Hotel Reputation, TripAdvisor being targeted to comply

Destination owners who are suffering from hotel reputation problems caused by TripAdvisor and similar review sites may have a light showing up at the end of the tunnel.

KwikChex (a  U.K. based online monitoring service) released a press release targeting negative reviewers, saying that it plans to publish a list of suspects that are fraudulent and defamatory.

While this sounds like a good step forward against complaint sites that affect business, we are just beginning to see a round of industry centric lawsuits regarding online reputation. In August Google was ordered to name anonymous online bullies. This further defined precedent cases for online slander and libel in the U.S., while opening up other international conversations like those involving TripAdvisor.

Chris Emmins, Co-founder of KwixChex – is leading a legal challenge in the U.K. that has amassed 800+ properties and how TripAdvisor affects hotel reputation.

The reality is that this ‘trend’ is costing the hotel industry millions of dollars.
(as we previous covered in Hotel Reputations, search brand value under attack )

According to Tnooz Travel Tech Talk, Chris had confirmed several aspects of the case being brought fourth:

  1. Cases based on TripAdvisor allegedly being responsible for misrepresenting standards/quality of businesses that its systems have singled out.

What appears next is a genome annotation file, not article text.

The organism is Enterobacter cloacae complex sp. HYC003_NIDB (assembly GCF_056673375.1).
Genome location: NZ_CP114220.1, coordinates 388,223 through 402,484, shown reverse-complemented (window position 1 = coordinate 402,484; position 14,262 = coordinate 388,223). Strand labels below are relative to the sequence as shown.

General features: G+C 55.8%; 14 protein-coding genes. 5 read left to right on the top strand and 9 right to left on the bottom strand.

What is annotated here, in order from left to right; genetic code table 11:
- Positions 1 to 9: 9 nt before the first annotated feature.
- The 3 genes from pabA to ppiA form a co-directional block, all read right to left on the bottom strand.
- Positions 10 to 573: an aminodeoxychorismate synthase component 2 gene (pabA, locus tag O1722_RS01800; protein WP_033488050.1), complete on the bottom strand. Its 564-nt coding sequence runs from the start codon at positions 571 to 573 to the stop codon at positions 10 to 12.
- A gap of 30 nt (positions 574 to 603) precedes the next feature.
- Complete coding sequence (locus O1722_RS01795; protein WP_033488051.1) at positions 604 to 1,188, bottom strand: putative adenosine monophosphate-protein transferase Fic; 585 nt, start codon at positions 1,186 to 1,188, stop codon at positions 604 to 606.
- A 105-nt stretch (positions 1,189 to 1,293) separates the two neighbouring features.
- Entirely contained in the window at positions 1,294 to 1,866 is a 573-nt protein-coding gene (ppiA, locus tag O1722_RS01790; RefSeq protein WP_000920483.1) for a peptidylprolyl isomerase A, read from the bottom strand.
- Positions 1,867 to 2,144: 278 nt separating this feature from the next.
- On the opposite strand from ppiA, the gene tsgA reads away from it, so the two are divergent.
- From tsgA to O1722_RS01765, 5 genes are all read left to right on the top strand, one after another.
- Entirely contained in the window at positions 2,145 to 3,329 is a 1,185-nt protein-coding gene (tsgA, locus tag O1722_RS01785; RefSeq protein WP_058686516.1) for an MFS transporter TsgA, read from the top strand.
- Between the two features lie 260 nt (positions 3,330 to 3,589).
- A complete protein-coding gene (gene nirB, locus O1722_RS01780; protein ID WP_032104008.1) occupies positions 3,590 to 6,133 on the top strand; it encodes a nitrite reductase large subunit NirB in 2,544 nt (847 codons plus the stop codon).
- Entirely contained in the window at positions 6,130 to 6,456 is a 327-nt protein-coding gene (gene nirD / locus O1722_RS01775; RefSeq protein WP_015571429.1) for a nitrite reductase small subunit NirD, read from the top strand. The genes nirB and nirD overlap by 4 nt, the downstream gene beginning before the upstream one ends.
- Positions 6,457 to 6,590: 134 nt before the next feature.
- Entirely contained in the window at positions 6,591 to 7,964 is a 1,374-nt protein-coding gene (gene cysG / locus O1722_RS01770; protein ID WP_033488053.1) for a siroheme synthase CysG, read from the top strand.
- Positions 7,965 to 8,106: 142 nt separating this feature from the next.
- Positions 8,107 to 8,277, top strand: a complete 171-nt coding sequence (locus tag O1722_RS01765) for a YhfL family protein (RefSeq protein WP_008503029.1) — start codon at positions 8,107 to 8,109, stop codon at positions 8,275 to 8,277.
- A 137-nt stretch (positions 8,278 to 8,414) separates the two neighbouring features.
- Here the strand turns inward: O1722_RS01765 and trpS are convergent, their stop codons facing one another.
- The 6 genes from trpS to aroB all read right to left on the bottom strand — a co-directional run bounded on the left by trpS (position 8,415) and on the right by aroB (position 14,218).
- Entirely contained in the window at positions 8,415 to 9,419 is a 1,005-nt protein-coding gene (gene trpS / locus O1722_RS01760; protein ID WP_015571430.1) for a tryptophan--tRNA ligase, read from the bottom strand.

2. Cases where serious allegations have been made that have been supposedly supported by TripAdvisor by means of a pop-up stating: “This review was written by a trusted member of the TripAdvisor community”. Kwikchex claims this is an endorsement.
  3. Court action to disclose information on identities of posters making defamatory comments.

TripAdvisor is fighting back on hotel reputation, issuing “red boxes” against hotels that attempt to manipulate review results –

“TripAdvisor has reasonable cause to believe that individuals or entities associated with or having an interest in this property may have interfered with traveller reviews and/or the popularity index for this property. We make our best efforts to identify suspicious content and are always working to improve the processes we use to assess traveller reviews.”

This is just the beginning, not the end

While companies like KwikChex are moving forward to target negative hotel reputation and review sites, such properties have a list of rights and protections regarding free speech. Outside of hotel reputation issues, complaint sites such as RipoffReport and Complaints.com have both managed to win court cases defending negative commentary.

Businesses dealing with hotel reputation or online reputation management issues need to be aware that legal systems are decades behind our web usage trends.
There are few (if any) up-to-date laws regarding the specifics of how internet conversation is monitored, managed and regulated.

As new laws are written, it is fairly common to see ‘web enabled’ companies like TripAdvisor have pre-existing migration paths to newer methodologies that are NOT covered by current legal decisions.

This effectively places web content companies in a continual 18 to 60 month process gap that regulating and legal groups cannot catch up with. (it is the very nature of many web content business models to target business models that have undefined business opportunities and little existing precedent.)

If you know of any hotel reputation problems worth checking out, leave a comment below or tweet us @ceoreputation

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